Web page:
Joe here from the DAWG Foundation, and I would like to share a story with you about a real American hero. One that I knew personally, and whose sacrifice embodies the meaning of Memorial Day.
Ben and I grew up in South Amboy, a small town on the central New Jersey coastline (called the ‘Bayshore’ by the residents). While I grew up in a small house near the train station, being raised by both my mother and father (as well as 4 older sisters), Ben and his two brothers (Dave and Dan) grew up in a small apartment in ‘the projects’….that part of town that people liked to look down upon. He was raised by his mother, a devout Christian woman, who was very strict (but fair) with her 3 rambunctious boys…Honestly, I think I fought more with the Sebban boys than I played with them. Despite what some might consider a tough start, all three of these boys turned out to be good men, and amazing patriots.
Ben was a few years older than me, and thus our interactions were less than they were with Dan and Dave. He was also much more mild-mannered than his brothers…so much so that we sometimes gave him grief for it (kids will be kids, but I now regret the way I treated him). Despite our best efforts to make him feel bad, Ben grew up to be an outstanding man, and a truly heroic soldier.
Ben, and his 2 brothers served during the War on Terror; all of them in the Army. At the time of his death, Ben was attached to the 5th Squadron, 73rd Cavalry Regiment, 3rd Brigade Combat Team (HQ unit) of the 82nd Airborne Division…an illustrious unit…and he maintained their high level of heroism.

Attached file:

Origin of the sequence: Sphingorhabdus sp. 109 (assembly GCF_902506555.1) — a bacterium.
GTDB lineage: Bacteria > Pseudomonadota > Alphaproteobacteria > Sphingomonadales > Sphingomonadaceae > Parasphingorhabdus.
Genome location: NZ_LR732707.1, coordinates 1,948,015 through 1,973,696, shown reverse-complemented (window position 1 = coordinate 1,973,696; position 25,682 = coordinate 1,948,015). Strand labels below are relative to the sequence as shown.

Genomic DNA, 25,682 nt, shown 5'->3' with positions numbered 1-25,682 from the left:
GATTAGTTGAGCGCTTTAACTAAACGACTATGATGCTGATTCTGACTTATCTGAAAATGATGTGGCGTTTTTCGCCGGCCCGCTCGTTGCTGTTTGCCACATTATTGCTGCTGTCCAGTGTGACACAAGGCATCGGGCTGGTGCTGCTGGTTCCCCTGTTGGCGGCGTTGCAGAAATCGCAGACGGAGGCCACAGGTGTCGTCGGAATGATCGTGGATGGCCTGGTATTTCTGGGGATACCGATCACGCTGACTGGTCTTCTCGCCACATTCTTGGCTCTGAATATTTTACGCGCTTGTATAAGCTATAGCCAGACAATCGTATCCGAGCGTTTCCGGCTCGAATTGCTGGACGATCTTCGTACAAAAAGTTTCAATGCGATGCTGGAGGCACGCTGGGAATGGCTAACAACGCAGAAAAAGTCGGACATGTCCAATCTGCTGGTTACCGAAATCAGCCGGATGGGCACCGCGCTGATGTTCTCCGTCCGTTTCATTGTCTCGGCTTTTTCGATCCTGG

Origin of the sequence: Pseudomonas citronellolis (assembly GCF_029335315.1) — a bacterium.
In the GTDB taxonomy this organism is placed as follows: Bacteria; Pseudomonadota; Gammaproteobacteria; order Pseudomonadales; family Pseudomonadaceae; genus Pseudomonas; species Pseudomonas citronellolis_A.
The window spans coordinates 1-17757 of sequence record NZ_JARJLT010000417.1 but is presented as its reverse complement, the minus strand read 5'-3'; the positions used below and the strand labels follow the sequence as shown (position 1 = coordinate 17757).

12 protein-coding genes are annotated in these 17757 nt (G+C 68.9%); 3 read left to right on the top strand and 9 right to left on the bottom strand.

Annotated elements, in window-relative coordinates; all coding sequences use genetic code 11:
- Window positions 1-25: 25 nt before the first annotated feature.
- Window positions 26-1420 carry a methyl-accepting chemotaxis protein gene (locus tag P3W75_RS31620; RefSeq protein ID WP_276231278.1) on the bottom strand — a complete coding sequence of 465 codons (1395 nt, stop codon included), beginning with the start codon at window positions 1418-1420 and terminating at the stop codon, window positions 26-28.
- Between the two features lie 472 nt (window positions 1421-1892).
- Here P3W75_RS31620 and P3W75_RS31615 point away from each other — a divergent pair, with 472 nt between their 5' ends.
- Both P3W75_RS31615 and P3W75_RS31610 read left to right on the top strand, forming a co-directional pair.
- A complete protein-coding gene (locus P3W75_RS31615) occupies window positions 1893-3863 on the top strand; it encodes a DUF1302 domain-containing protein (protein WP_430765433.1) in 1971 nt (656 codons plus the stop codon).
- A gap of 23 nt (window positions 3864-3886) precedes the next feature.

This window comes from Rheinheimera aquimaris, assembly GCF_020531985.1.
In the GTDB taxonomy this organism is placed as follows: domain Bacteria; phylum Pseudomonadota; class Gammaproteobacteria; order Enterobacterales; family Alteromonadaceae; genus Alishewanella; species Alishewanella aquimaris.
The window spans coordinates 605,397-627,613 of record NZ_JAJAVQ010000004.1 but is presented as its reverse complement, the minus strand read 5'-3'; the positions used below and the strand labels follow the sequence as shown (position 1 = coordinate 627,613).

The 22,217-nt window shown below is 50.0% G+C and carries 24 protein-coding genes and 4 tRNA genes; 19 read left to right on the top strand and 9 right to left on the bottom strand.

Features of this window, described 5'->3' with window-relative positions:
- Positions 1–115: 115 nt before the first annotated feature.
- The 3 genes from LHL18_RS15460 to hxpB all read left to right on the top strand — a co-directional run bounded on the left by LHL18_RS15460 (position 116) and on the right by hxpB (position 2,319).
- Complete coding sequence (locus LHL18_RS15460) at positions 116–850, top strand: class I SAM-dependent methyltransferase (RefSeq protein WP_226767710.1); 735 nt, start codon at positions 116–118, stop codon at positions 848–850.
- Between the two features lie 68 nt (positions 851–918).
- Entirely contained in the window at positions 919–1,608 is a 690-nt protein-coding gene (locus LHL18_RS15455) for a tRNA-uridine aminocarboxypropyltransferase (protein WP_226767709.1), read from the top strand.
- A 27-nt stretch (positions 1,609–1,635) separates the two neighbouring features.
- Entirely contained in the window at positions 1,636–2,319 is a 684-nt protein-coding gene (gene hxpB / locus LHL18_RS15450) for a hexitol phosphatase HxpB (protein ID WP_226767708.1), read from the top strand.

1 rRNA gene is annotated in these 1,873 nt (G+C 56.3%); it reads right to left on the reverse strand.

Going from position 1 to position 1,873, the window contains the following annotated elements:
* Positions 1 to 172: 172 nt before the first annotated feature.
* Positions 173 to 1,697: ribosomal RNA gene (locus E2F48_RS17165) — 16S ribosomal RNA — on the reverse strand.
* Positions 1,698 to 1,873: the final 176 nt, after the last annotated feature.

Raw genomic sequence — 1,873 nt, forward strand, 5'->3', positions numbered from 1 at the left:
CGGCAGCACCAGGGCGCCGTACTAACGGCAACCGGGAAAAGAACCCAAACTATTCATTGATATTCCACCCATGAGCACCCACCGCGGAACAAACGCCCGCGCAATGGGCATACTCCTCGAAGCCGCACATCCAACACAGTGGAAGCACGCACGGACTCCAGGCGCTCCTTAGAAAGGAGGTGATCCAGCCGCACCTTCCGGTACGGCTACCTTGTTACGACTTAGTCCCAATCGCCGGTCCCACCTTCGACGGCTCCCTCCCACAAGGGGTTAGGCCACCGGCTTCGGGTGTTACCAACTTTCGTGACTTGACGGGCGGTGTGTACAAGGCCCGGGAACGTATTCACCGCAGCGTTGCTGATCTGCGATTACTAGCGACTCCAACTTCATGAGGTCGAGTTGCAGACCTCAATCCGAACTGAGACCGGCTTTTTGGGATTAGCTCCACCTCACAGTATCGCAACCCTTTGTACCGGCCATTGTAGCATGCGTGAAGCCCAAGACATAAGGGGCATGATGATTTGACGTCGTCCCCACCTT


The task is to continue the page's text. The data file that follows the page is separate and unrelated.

On March 17, 2007 Ben was a part of Operation Iraqi Freedom as a Medic. According to the official report (which was read by President George W. Bush during his 2008 Memorial Day radio address):
“…[While in] Iraq’s Diyala Province, Ben saw a truck filled with explosives racing toward his team of paratroopers. He ran into the open to warn them, exposing himself to the blast. Ben received severe wounds, but this good medic never bothered to check his own injuries. Instead, he devoted his final moments on this earth to treating others.”
Ben was my friend. He was a fellow soldier and patriot. He gave his life so that his brothers would live. There is no greater hero than he. This Memorial Day, I would ask that you say an extra prayer for Ben’s family, and thank him for the ultimate sacrifice he has made…for all of us.
Rest easy, Ben.
This monument on the waterfront in South Amboy, NJ was built to honor Ben’s sacrifice.
—-BEN’S SILVER STAR CITATION—-
Awarded posthumously for actions during the Global War on Terror
The President of the United States of America, authorized by Act of Congress July 9, 1918 (amended by an act of July 25, 1963), takes pride in presenting the Silver Star (Posthumously) to Sergeant First Class Benjamin L. Sebban, United States Army, for conspicuous gallantry and intrepidity in action against the enemy while serving as a Senior Medic with Headquarters and Headquarters Troop, 5th Squadron, 73d Cavalry Regiment (Airborne Reconnaissance), 82d Airborne Division, by placing himself in a position of danger to ensure his unit’s welfare during combat operations in support of Operation IRAQI FREEDOM, on 17 March 2007, in Diyala Province, Iraq. On that date, Sergeant First Class Sebban safeguarded the lives of 86 paratroopers during a suicide-car-bomb attack on a combat outpost. Sergeant First Class Sebban noticed a civilian truck accelerating toward the compound laden with explosives. Stepping from behind a Humvee, he moved toward the vehicle and warned his fellow paratroopers of the impending attack yelling three times until the explosion from the vehicle knocked him down. Although mortally wounded by shrapnel injuries to his abdomen, groin and legs, Sergeant First Class Sebban immediately moved to the aid station to begin treating his fellow wounded paratroopers until he collapsed and succumbed to his wounds. Sergeant First Class Sebban’s valiant actions prevented enemy insurgent forces from overrunning his position and caused the enemy element to retreat.